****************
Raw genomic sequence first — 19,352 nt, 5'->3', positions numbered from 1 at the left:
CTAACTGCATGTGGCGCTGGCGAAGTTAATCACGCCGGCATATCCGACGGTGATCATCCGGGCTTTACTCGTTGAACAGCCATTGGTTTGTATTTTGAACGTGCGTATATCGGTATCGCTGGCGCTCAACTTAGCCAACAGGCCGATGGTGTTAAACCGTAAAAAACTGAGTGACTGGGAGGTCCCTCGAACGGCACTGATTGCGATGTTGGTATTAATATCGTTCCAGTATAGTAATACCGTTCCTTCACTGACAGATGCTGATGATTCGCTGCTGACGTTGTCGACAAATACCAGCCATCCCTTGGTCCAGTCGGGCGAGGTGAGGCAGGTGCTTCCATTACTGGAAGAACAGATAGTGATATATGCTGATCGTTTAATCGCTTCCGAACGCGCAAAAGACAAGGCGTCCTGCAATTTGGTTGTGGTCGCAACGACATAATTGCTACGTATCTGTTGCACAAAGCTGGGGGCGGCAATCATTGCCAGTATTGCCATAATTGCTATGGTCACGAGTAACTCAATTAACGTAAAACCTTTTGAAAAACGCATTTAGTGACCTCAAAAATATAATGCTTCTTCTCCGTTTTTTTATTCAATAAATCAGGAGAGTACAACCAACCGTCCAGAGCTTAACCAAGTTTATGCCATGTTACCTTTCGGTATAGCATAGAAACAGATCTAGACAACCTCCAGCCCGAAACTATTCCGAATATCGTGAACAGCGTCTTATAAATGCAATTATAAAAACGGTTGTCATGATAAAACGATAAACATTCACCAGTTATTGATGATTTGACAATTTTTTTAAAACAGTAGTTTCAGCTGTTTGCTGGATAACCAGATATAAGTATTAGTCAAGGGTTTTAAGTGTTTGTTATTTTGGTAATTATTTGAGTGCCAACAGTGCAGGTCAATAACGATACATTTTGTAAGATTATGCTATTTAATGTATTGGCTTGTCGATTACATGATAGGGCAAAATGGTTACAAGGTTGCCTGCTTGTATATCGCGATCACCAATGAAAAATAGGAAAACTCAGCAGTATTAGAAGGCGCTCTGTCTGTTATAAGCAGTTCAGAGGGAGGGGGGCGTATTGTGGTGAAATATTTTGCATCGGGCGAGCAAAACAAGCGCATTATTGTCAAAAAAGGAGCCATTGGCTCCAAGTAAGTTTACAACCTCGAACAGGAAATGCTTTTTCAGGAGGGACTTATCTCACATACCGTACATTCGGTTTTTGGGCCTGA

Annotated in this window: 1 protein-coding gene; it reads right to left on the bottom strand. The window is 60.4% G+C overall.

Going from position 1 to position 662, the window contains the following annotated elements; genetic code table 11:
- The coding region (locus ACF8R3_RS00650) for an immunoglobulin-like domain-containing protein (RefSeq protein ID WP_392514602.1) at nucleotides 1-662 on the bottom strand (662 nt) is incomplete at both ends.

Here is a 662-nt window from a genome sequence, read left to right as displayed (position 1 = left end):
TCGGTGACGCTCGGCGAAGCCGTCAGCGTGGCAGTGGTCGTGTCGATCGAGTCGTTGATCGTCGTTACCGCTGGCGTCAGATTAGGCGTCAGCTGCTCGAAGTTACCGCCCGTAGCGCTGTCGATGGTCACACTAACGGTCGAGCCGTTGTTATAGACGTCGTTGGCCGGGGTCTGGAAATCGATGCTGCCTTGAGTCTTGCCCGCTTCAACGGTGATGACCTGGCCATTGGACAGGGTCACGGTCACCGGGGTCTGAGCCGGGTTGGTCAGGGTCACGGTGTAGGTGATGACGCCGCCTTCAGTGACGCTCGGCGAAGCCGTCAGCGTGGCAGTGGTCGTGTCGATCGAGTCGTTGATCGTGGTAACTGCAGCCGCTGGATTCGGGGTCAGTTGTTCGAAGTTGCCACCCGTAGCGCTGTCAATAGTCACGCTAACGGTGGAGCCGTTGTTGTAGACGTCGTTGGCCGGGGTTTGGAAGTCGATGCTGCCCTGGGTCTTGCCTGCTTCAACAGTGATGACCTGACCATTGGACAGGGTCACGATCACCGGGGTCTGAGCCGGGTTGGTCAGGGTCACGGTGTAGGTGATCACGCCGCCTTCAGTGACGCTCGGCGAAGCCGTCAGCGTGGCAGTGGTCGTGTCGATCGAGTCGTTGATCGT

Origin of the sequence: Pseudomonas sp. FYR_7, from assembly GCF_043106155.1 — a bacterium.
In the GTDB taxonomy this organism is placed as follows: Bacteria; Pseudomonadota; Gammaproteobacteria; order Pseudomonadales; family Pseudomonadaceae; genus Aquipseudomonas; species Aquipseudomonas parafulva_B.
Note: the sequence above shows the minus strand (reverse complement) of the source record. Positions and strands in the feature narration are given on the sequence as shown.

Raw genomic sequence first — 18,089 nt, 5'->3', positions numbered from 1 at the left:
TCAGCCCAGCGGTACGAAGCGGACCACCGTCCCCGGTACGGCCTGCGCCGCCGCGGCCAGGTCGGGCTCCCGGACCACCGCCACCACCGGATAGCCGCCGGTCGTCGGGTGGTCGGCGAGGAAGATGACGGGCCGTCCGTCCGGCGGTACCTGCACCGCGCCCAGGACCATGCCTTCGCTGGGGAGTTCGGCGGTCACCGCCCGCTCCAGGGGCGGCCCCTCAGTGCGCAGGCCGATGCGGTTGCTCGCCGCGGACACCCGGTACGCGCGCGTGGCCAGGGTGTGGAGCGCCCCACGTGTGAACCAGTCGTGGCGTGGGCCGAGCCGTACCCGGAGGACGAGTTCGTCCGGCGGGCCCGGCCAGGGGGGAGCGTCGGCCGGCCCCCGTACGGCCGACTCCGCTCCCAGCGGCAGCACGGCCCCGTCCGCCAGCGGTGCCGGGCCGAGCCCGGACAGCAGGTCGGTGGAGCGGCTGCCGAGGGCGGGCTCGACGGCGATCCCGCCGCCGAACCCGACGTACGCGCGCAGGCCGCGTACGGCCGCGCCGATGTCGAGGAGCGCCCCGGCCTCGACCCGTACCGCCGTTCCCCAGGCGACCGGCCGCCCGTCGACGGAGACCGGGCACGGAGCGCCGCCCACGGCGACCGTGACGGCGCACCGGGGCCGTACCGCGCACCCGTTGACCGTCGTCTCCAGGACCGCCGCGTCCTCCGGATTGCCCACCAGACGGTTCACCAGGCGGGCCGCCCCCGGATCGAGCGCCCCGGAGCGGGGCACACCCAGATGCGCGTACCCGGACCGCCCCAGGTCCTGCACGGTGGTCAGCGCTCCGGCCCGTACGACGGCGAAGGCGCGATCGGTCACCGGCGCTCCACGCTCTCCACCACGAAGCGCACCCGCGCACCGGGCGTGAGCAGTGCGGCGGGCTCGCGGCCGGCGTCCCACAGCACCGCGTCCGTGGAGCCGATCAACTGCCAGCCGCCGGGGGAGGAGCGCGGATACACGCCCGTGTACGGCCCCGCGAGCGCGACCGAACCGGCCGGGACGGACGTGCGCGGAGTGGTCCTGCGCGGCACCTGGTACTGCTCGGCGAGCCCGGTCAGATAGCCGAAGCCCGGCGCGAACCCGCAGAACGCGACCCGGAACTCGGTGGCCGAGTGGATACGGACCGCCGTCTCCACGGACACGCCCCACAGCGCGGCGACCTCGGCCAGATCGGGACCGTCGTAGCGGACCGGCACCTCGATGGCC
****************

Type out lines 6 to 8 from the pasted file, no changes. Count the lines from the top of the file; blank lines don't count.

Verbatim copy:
Here is a 662-nt window from a genome sequence, read left to right as displayed (position 1 = left end):
TCGGTGACGCTCGGCGAAGCCGTCAGCGTGGCAGTGGTCGTGTCGATCGAGTCGTTGATCGTCGTTACCGCTGGCGTCAGATTAGGCGTCAGCTGCTCGAAGTTACCGCCCGTAGCGCTGTCGATGGTCACACTAACGGTCGAGCCGTTGTTATAGACGTCGTTGGCCGGGGTCTGGAAATCGATGCTGCCTTGAGTCTTGCCCGCTTCAACGGTGATGACCTGGCCATTGGACAGGGTCACGGTCACCGGGGTCTGAGCCGGGTTGGTCAGGGTCACGGTGTAGGTGATGACGCCGCCTTCAGTGACGCTCGGCGAAGCCGTCAGCGTGGCAGTGGTCGTGTCGATCGAGTCGTTGATCGTGGTAACTGCAGCCGCTGGATTCGGGGTCAGTTGTTCGAAGTTGCCACCCGTAGCGCTGTCAATAGTCACGCTAACGGTGGAGCCGTTGTTGTAGACGTCGTTGGCCGGGGTTTGGAAGTCGATGCTGCCCTGGGTCTTGCCTGCTTCAACAGTGATGACCTGACCATTGGACAGGGTCACGATCACCGGGGTCTGAGCCGGGTTGGTCAGGGTCACGGTGTAGGTGATCACGCCGCCTTCAGTGACGCTCGGCGAAGCCGTCAGCGTGGCAGTGGTCGTGTCGATCGAGTCGTTGATCGT

Origin of the sequence: Pseudomonas sp. FYR_7, from assembly GCF_043106155.1 — a bacterium.